Kamla: So at a personal level, who do you turn to for clarifications? How do you keep yourself updated on all these different things that are unfolding every day in different parts of the world?
Ninja: Well we start with our own medium and you know that it is amazing how much one can learn online and it was true in 1995 and it is certainly true in 2009. We start with our own medium; we start with our own team. We go out of our way to hire people who themselves, each of them are intellectually curious and have diverse backgrounds. The kinds of resumes for what we call editorial for the surfing job-the kinds of resumes that we love to see people whose experience lies all over the map. They did’nt know that they are premed and then they took the main courses and they became the doctor. You know there wasn’t a pre-determined path? May be they were a little bit unfocused and then may be they had a liberal arts degree and then may be they taught English in Equador and then may be they worked for start up. But what is important to us is not a consistency of experience but a consistency of passion. That this is somebody, who is willfully and zealously going after things that they are interested in and pring their heart out.
Kamla: But you personally, at a personal level, how do you do that?
Ninja: Oh I ask anybody I know I read anything I can, research online, offline.
Kamla: Do you find that you have become even more curious?
Ninja: Oh I hope so. Absolutely. I feel more curious every day. It is the more you know the more you don’t know.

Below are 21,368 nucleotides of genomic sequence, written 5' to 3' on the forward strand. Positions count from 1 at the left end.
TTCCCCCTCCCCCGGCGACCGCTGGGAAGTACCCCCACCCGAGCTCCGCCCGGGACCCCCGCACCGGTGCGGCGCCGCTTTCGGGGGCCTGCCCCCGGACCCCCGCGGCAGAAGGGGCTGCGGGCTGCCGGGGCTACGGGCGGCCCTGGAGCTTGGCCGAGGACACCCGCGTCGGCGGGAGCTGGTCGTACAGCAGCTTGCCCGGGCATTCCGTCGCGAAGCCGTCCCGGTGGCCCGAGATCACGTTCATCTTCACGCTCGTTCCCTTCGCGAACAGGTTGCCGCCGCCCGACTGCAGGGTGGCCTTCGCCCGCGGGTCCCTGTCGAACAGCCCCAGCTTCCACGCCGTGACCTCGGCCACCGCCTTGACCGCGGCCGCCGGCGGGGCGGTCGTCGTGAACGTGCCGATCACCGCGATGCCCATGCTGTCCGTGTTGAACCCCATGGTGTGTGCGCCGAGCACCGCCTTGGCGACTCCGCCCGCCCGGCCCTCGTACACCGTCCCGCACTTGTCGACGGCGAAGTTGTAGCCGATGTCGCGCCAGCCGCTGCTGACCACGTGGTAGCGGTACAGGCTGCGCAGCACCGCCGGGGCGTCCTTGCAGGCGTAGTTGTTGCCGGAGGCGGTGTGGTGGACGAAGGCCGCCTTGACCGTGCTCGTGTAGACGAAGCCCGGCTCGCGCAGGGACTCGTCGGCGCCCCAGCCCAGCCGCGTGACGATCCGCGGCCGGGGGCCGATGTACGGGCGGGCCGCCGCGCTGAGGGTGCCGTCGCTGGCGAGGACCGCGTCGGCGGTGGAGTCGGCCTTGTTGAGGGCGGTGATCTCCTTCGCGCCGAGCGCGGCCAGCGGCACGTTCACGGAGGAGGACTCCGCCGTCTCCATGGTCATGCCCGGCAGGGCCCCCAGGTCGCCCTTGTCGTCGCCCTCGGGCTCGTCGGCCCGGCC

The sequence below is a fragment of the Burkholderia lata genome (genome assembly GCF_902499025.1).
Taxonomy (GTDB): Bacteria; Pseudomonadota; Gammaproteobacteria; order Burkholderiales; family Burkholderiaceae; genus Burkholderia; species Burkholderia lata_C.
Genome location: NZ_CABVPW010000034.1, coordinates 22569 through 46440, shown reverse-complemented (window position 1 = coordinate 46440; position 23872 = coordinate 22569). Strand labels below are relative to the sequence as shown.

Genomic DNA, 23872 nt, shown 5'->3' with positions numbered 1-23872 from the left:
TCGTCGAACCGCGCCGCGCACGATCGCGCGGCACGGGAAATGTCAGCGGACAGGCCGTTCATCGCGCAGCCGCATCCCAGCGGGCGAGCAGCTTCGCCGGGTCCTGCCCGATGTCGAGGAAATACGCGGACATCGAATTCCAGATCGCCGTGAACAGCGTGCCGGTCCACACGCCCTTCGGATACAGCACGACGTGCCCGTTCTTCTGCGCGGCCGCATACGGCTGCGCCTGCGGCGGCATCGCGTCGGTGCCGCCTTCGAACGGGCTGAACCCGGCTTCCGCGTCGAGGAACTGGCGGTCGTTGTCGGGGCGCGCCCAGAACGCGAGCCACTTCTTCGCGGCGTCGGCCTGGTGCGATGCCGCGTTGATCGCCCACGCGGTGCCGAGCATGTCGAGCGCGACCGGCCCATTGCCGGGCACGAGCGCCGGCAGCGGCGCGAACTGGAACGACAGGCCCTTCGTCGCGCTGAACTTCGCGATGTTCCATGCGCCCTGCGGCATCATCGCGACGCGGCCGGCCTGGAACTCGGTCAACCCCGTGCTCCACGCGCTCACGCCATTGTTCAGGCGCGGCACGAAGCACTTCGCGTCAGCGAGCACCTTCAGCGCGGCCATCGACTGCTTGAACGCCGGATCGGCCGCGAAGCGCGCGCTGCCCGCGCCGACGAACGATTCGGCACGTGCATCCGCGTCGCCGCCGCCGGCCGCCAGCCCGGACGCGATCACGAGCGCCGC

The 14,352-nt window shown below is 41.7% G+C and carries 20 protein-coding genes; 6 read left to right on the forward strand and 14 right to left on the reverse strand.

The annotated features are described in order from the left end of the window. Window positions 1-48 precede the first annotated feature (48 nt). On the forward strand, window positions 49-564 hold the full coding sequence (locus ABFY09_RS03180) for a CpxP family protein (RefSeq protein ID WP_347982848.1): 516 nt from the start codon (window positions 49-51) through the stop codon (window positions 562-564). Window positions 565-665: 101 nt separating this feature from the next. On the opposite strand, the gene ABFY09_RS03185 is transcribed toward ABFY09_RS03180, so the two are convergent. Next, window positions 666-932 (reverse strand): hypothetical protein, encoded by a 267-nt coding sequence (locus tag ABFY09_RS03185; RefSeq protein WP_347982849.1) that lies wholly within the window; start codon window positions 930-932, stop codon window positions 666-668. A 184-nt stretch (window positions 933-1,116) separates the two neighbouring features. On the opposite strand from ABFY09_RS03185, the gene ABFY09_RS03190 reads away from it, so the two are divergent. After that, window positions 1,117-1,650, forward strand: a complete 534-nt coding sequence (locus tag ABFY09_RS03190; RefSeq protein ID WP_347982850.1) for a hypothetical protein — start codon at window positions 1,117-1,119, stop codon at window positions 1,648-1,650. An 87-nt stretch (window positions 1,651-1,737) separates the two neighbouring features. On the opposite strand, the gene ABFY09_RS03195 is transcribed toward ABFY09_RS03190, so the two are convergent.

Kamla: What is it that you have learnt in the last 13 years? What stands out?
Ninja: Well, boy. That is a very big question. One thing that stands out is nothing is more important then being surrounded by kindred spirits who are passionate about what they are doing, who are in it for something bigger than themselves. I think facing and addressing hard problems with people who are smart and genuinely interested in the bigger issues with a common vision. That is endlessly interesting. It is intoxicatingly interesting. I just can’t think of a better vehicle or platform to do that, to spend my days doing that than doing that here in Yahoo!
Kamla: So, we have talked a lot about different things, but if I was to pull it all back together - your work encomposes privacy, data policy, free speech issues and editorial decisions about Yahoo’s overall content.
Ninja: That is right.
Kamla: How do you keep them all balanced and yet present objective information? Let me add another twist. The kinds of users there are different users from different parts of the world with different levels of knowledge. So you have a very complex and the back end is very complex.